When, in 2009, cumulative core budget cuts forced, among other things, a freeze in the travel and hospitality funds of Canadian embassies, seriously handicapping our representatives abroad, official Ottawa shrugged.
No one came to the defence of the department that Ottawa, especially the PMO, loves to hate. So the "dips" had to stick to their desks. So what? No one, or almost no one in Ottawa, has access to hospitality funds. Why should the effete foreign service?
But travel and hospitality funds are the diplomatic equivalent of military force multipliers, like helicopters and satellite communications—and they cost a lot less. The entire hospitality budget for Foreign Affairs, $13.5 million, is less than the cost of purchasing and servicing one executive jet, of which DND has five in its fleet of aircraft.
These funds make our diplomats, our trade commissioners and even our consular officers abroad a lot more effective—for Canadians.
Canadian diplomats need local travel funds so they can get around their countries of accreditation, understand first-hand how Canadian interests are affected, and build relationships designed to protect and advance those interests.
For example, I arrived in Germany as ambassador shortly after the Berlin Wall came down and made it my business to travel in the former East Germany in order to understand what the collapse of communism meant for Germany, for international security and for Canada. I also promoted investment by Canadian firms in the economically bereft East where opportunities abounded.
Elsewhere in Germany, I used travel funds to meet with bankers, business leaders, media organizations, environmental groups and academics to promote investment in Canada, defend Canada's environmental record—notably on forestry and seals—while rallying support for our side in the Canada-EU "Cod War" and encouraging studies of Canada at German universities. I also promoted Canadian arts and science, in part to demonstrate to influential Germans that Canada needed to be taken seriously.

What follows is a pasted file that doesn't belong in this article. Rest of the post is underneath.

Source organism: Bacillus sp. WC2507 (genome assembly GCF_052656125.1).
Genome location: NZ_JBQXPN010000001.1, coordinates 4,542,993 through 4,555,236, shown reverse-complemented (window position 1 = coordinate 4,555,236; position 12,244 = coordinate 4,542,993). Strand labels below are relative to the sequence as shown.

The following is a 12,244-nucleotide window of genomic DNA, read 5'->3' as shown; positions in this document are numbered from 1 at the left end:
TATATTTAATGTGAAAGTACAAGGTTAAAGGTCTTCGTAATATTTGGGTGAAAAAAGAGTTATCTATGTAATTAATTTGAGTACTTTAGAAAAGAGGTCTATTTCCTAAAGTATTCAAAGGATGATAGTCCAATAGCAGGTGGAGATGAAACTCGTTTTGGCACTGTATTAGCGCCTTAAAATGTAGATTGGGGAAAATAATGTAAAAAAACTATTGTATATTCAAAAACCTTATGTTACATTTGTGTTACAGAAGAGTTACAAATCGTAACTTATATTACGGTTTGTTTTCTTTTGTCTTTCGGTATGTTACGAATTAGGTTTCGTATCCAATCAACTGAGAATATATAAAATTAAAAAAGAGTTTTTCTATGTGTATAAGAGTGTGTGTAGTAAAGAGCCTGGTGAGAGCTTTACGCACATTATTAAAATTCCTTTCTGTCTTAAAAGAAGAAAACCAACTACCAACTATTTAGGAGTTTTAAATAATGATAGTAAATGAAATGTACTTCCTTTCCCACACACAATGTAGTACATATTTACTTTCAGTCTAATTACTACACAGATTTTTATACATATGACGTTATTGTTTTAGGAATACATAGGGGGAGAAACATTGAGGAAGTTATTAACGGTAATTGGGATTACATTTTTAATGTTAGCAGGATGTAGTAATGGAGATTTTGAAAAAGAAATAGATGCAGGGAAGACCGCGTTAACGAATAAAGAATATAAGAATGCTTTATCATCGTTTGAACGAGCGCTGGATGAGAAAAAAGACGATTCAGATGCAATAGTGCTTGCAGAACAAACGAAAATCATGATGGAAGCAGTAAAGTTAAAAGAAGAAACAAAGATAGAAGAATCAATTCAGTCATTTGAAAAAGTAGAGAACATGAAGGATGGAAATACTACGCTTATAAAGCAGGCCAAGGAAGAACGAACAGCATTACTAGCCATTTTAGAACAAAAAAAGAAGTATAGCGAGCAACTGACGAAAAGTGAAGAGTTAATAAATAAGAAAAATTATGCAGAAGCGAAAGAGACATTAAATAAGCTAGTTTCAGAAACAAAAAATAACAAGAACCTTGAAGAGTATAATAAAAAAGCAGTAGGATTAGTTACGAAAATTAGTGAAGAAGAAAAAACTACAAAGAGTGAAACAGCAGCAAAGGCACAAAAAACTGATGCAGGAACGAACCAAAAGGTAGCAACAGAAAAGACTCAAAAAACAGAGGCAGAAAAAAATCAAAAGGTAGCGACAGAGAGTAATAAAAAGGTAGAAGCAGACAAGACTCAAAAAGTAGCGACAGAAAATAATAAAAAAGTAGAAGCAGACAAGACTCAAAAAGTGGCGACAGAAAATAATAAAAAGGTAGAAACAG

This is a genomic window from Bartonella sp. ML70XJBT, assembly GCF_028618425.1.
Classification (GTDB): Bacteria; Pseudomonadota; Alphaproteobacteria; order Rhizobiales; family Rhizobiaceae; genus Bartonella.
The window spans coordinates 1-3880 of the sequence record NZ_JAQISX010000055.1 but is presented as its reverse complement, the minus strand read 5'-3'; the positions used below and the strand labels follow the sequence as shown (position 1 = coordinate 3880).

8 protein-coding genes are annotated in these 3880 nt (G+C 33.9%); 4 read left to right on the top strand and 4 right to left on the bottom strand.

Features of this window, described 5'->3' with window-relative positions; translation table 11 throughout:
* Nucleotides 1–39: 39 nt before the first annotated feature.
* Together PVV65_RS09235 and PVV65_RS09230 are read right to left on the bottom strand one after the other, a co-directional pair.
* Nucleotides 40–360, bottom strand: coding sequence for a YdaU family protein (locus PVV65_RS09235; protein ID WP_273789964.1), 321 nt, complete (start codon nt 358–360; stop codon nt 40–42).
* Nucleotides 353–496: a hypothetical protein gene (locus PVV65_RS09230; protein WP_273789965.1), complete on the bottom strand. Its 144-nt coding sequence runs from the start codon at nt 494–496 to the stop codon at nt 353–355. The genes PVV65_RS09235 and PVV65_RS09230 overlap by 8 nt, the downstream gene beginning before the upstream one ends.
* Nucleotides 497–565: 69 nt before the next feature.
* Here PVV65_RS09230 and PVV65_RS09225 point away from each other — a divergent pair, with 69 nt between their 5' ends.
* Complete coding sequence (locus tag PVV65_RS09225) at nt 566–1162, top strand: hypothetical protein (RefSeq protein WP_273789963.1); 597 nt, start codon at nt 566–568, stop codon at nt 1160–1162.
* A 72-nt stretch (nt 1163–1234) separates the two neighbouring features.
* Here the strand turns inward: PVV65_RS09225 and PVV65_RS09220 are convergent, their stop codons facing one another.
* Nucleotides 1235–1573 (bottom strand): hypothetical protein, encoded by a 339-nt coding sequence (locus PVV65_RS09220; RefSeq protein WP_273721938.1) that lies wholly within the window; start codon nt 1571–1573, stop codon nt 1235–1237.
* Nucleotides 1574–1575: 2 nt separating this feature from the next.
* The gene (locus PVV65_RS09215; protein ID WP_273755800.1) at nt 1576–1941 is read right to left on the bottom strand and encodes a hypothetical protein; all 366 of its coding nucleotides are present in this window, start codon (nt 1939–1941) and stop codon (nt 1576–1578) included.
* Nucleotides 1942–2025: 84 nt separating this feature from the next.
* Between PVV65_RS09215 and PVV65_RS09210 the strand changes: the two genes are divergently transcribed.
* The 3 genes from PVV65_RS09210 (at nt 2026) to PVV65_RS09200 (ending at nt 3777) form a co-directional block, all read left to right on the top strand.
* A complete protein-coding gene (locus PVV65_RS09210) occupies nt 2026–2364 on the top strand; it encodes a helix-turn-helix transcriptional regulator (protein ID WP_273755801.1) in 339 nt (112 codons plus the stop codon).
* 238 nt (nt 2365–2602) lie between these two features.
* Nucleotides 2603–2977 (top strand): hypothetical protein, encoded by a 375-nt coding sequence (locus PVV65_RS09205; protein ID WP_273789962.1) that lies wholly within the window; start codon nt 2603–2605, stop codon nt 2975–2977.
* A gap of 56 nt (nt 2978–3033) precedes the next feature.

I could have sat at my desk day in and day out and drawn the same pay, but that simply would not have advanced Canada's interests.
Similarly, representational funds are crucial, despite the controversy and resentments they trigger back home.
Happy throngs of official Ottawa are delighted to attend the Fourth of July receptions at the US Embassy, for example, or the Queen's Birthday reception or Bastille Day.
Yet many of these same party-goers seem unable to fathom why Canadian diplomats likewise need funds to establish contacts and cultivate relationships abroad.
The purpose of the "representational" funds is to develop a range of contacts and relationships that can be used to advance Canadian interests when the need arises. They are not for entertaining the neighbours or having relatives over at Christmas.
Unlike public servants in Ottawa, diplomats abroad do not have a lifetime to get to know the people they need to know in order to do their jobs effectively. Host country citizens, it should be stressed, are under no obligation to care about Canadian interests, or to be helpful.
Further, to promote or protect Canadian interests, it is not enough—and has not been enough for a hundred years—to talk to the Canada desk in the foreign ministry or State Department.
Canadian representatives need to be plugged into host country circles of influence, government, industry and civil society. When a problem or opportunity is at hand, it is too late to start identifying potential allies.